Could you believe anyone would give a car such a negative name? No, neither could we, but appropriately enough, it was the moniker given to a… wait for it… Chevrolet Corvair limousine! Richard Heseltine explains all…
From here to Obscurity Richard Heseltine’s weird and wonderful American cars from the past.
What’s in a name? Well, when it comes to cars, quite a bit. They convey a lot about what a car is meant to represent. Either that, or they impart a sense of wonder in potential customers. They’re meant to be evocative. The car pictured here, by contrast, was burdened with a name that foretold its fate. The Lost Cause was precisely that; a Chevrolet Corvair-based limousine that was doomed from the outset.
It wasn’t without its good points, however. The Lost Cause was dreamed up by Charles Peaslee Farmsley who, during a jam-packed life, was variously the mayor of Louisville, Kentucky, a member of the House of Representatives and, depending on whose sources you credit, a sometime car designer. He had long harboured an ambition whereby he would revive American coachbuilding artistry to its rightful place, and collaborated with the once-famed Derham Body Company of Rosemont, Pennsylvania in his bid to make this happen. Contrary to what had been written elsewhere, however, he didn’t own the business, nor was he a shareholder.
The name of the car was meant to conjure thoughts of old world craftsmanship, and there was no denying it was well-appointed. Billed as the ‘world’s most expensive small car’, the Lost Cause broke cover at the 1963 New York International Auto Show. For an eye-watering $12,116.52, punters would receive a four-door Chevrolet Corvair loaded to the gunwales with every conceivable luxury item, and quite a few you might not have thought of.
According to Autocar magazine: “All factory decoration and nameplates are removed, and the coachwork is finished in hand-rubbed cellulose. The rear window is enlarged and the roof and rear quarters down to the engine cover are covered in padded leather. Chromium-plated wire wheels – there are two spares – replace the more mundane objects.”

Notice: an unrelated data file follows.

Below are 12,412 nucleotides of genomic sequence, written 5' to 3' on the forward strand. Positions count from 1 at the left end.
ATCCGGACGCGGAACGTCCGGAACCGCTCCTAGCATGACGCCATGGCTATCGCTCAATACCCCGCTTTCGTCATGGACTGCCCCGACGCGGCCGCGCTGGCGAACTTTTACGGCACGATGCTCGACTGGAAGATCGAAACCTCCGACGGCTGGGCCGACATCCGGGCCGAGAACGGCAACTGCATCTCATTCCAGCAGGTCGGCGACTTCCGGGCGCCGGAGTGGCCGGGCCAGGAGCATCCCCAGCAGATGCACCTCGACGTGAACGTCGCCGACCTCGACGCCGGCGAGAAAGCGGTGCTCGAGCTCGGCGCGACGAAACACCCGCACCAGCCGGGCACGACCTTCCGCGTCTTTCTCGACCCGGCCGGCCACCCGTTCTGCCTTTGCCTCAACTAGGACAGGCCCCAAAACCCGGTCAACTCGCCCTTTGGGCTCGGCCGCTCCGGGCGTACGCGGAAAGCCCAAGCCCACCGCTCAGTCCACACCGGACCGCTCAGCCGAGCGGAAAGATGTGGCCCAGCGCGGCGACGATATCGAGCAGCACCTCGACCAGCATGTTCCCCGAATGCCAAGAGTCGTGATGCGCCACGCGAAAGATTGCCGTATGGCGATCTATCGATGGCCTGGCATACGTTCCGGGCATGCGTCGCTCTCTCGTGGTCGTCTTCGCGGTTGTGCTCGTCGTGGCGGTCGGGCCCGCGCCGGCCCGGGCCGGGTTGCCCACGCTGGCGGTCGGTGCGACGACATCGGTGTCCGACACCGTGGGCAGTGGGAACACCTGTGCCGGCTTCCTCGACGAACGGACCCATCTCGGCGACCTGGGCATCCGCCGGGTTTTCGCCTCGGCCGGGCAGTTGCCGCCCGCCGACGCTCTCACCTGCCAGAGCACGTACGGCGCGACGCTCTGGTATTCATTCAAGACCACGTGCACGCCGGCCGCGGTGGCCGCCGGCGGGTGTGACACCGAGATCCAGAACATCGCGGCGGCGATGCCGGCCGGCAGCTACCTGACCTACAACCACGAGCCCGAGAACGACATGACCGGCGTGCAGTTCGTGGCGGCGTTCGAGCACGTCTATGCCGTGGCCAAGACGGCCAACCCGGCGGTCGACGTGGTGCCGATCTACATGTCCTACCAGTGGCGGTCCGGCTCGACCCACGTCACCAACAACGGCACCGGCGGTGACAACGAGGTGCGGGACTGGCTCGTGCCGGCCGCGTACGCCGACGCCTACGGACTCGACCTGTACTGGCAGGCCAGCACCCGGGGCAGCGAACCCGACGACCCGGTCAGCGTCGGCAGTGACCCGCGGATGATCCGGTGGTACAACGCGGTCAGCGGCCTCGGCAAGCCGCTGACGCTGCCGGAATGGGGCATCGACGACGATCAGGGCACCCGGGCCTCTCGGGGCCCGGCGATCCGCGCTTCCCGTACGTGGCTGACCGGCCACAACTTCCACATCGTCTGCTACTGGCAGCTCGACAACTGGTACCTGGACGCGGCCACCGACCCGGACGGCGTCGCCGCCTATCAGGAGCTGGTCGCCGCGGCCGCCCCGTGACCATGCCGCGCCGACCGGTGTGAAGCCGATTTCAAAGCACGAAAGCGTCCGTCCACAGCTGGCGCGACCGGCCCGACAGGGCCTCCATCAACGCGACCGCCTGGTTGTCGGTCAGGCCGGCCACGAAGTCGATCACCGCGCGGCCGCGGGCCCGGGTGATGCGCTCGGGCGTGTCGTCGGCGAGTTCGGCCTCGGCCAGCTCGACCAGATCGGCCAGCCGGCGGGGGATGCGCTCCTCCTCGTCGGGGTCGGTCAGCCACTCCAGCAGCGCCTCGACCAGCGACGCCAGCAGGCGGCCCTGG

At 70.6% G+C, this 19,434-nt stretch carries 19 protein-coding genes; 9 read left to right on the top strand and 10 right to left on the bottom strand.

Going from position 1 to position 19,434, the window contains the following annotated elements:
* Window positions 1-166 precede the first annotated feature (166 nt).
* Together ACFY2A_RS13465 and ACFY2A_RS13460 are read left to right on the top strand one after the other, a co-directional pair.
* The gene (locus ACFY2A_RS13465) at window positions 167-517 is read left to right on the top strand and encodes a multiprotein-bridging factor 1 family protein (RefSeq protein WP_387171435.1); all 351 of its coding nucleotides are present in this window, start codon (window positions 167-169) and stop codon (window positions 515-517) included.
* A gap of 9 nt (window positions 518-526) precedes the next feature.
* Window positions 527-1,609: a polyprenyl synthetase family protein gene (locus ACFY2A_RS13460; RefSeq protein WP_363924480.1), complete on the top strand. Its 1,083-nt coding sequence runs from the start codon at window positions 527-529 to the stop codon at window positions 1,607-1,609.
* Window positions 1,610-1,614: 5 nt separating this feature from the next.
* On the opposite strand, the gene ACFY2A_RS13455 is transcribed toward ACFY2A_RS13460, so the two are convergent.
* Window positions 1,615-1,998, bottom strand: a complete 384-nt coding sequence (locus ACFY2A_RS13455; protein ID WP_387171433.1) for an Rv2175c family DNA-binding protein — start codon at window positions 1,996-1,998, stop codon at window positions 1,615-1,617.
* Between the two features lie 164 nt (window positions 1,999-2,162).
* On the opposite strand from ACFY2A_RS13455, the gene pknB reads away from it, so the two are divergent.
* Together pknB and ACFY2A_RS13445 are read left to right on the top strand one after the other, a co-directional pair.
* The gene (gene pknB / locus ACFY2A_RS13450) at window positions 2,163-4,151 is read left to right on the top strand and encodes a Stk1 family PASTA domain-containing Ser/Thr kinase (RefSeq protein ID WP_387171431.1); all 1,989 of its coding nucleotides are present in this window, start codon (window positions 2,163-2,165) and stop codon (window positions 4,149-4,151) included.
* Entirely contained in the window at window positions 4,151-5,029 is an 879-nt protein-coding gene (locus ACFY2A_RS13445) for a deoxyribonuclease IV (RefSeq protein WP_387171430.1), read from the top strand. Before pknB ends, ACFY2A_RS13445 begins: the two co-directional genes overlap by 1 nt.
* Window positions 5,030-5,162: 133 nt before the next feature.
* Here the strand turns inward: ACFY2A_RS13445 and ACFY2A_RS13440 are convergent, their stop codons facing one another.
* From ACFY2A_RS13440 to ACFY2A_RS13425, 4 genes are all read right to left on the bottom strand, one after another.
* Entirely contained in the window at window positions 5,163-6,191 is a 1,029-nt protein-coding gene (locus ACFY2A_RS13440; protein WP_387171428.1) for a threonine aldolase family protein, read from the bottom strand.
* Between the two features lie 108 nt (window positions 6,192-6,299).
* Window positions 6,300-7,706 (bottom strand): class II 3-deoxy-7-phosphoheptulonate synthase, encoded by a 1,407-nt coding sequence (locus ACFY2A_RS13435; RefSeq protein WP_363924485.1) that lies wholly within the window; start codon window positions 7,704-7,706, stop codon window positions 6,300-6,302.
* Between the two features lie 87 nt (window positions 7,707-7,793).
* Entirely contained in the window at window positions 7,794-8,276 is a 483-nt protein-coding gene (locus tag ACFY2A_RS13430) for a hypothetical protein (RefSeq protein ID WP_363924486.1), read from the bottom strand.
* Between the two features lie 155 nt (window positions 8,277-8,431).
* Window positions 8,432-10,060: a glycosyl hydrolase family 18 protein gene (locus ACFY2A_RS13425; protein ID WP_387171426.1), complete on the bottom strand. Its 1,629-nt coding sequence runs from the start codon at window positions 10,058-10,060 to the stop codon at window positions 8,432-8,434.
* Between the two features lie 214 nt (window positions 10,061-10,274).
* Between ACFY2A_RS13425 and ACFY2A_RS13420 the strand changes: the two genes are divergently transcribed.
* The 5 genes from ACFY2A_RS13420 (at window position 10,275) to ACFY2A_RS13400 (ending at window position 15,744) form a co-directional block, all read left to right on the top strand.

Inside, the regular Corvair’s austere cabin made way for pure opulence. Black leather abounded, while the window bases, door cappings and facia were trimmed with burr walnut. Additional instruments were also added. These encompassed everything from a rev counter to an eight-day clock. For reasons that were never fully explained, there was even a stopwatch. There was also a VHF radio, while a picnic hamper and travel rugs nestled snugly in the trunk (which was held in place with leather straps, just in case the regular lock mechanism decided not to work).
Predictably, such luxuries meant more weight. While the exact increase in heft wasn’t mentioned in the PR bumf, it did state that the Corvair’s air-cooled ‘six’ would be tuned by legendary racer/innovator John Fitch to produce around 120bhp. Top speed was said to be in the region of 115mph, which was perhaps a little optimistic. That said, the Lost Cause was never meant to be a road burner, more a luxurious motor carriage for the wealthy and discerning, if only in the mind of its creator.
Farmsley intended creating no more than 100 Lost Causes. However, despite the car receiving plenty of media coverage, he hadn’t sold any by 1965 when the scheme was quietly axed. It would appear that the super-rich didn’t want to be ferried about in the back of a Corvair with a comedy name, no matter how extravagant the specification.
The prototype was retained on the Farmsley estate, ultimately being used as a grocerygetter before it was parked under a tarpaulin.
Predictably, it soon fell into disrepair, but the car has since been restored to its period splendour.